Certificate no 499
Status National Historic Fleet
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Details

Function Fighting Vessel
Subfunction Warship
Location Portsmouth
Vessel type Ship of the Line
Current use Museum based
Available to hire No
Available for excursions No
Info required No
Web address http://www.hms-victory.com

Construction

Builder Admiralty, Chatham
Built in 1765
Hull material Wood
Rig Unknown
Number of decks 3
Number of masts 3
Propulsion Sail
Primary engine type None
Boiler type None
Boilermaker None

Dimensions

Breadth: Beam
51.00 feet (5.49 m)
Depth
19.68 feet (6.00 m)
Length: Overall
227.00 feet (68.88 m)
Tonnage: Gross
0.00
Air Draft
153.00 feet (46.63 m)

History

Significance

HMS VICTORY is the oldest commissioned warship in the world and the only surviving First Rate Ship of the Line of the period. Her design is a careful balance of fighting qualities, including fire-power and stability, with structural strength, handling and sailing qualities which included a speed of around 10 knots. Consequently she had a long and successful history as a warship with an impressive list of battle honours, the most famous of these being the Battle of Trafalgar where the ship acted as Admiral Lord Nelson’s flagship. 

As a result she is a national and international icon with a special place in the affection of the British people.

Now restored externally and internally to her 1805 condition she is a living museum to life in the Georgian Navy. Visitors leave the ship with a clear understanding of what it was like to live and fight in a Ship of the Line, and in particular the conditions and routines before, during and after the Battle of Trafalgar. The ferocity of the battle is brought home by the condition of the fore topsail which was severely damaged by upwards of 90 cannon balls and projectiles and is on display in the Royal Naval Museum, Portsmouth .

HMS VICTORY represents the embodiment of British Naval mastery at its absolute height, when Britain’s supremacy over all her actual or potential enemies was unchallenged and the Royal Navy enjoyed supreme command of the world’s oceans. The death of Admiral Lord Nelson and the Battle of Trafalgar is remembered every year with a dinner in every officer’s mess in the Royal Navy. There are a number of Nelson Societies which maintain links with the ship. The ship is preserved and presented to a high standard and is the leading attraction in Portsmouth Historic Dockyard and a major landmark in the City of Portsmouth. She is held in great affection by the local residents.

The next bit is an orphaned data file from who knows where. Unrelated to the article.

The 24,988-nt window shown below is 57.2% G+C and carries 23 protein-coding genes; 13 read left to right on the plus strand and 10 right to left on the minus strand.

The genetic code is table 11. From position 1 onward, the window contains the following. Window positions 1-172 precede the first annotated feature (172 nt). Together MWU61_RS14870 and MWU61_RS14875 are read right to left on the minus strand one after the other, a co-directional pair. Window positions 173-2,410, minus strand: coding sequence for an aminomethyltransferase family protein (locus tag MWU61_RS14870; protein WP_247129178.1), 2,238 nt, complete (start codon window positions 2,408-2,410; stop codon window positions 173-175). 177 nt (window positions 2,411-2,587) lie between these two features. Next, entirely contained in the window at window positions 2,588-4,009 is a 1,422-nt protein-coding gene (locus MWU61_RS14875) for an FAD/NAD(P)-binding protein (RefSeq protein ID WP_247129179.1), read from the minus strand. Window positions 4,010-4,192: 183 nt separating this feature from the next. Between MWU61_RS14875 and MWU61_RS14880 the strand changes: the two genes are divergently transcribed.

HMS VICTORY was designed by Sir Thomas Slade, Senior Surveyor of the Royal Navy. She was launched in 1765 and used around 6000 trees of which 90% were oak, the remainder being elm, pine and fir. She was not commissioned until 1778 and this long period of weathering resulted in her timbers being well seasoned which was a major reason for her long life. She was a First Rate Ship of the Line with an outfit of 100 guns on 3 decks.

HMS VICTORY was in active service for 34 years. She served as the flagship to a number of distinguished Admirals and fought at the first Battle of Ushant in 1778 (Keppel), the Second Battle of Ushant in 1781 (Kempenfelt) and the Battle of Cape St Vincent in 1797 (Jervis). In 1797, she was pronounced unfit for further active service and was due to be converted to a hospital ship. However, when HMS IMPREGNABLE was lost in October 1797 leaving the Admiralty short of a First Rate, the decision was taken to refit VICTORY which took place at Chatham between 1800-1803.

As part of an extensive reconstruction, extra gun ports were added, increasing her guns from 100 to 104, the magazine was lined with copper, the masts were replaced and the paint scheme changed from red to the black and yellow seen today. She sailed for Portsmouth in April 1803 and Nelson hoisted his Flag onboard in May 1803 as Commander-in-Chief of the Mediterranean Fleet. Admiral Lord Nelson was VICTORY’s most famous Admiral.

On 21 October 1805, she led the British Fleet under his command into battle against a Franco-Spanish force off Cape Trafalgar. Nelson was shot at the height of the battle and died at 16.30 when victory was assured. VICTORY suffered a lot of punishment, 57 men were killed and 102 wounded, and the ship was so badly damaged that she had to be towed to Gibraltar for emergency repairs before returning home with Nelson’s body onboard.

After further service in the Baltic and off the coast of Spain, VICTORY was placed in reserve in 1812 and was moored off Gosport as a depot ship. Flagship of the Port Admiral, Portsmouth from 1824, she became flagship of the Commander-in-Chief in 1899. She then slowly deteriorated at her moorings until a campaign to save her was started in 1921 by the Society of Nautical Research (SNR).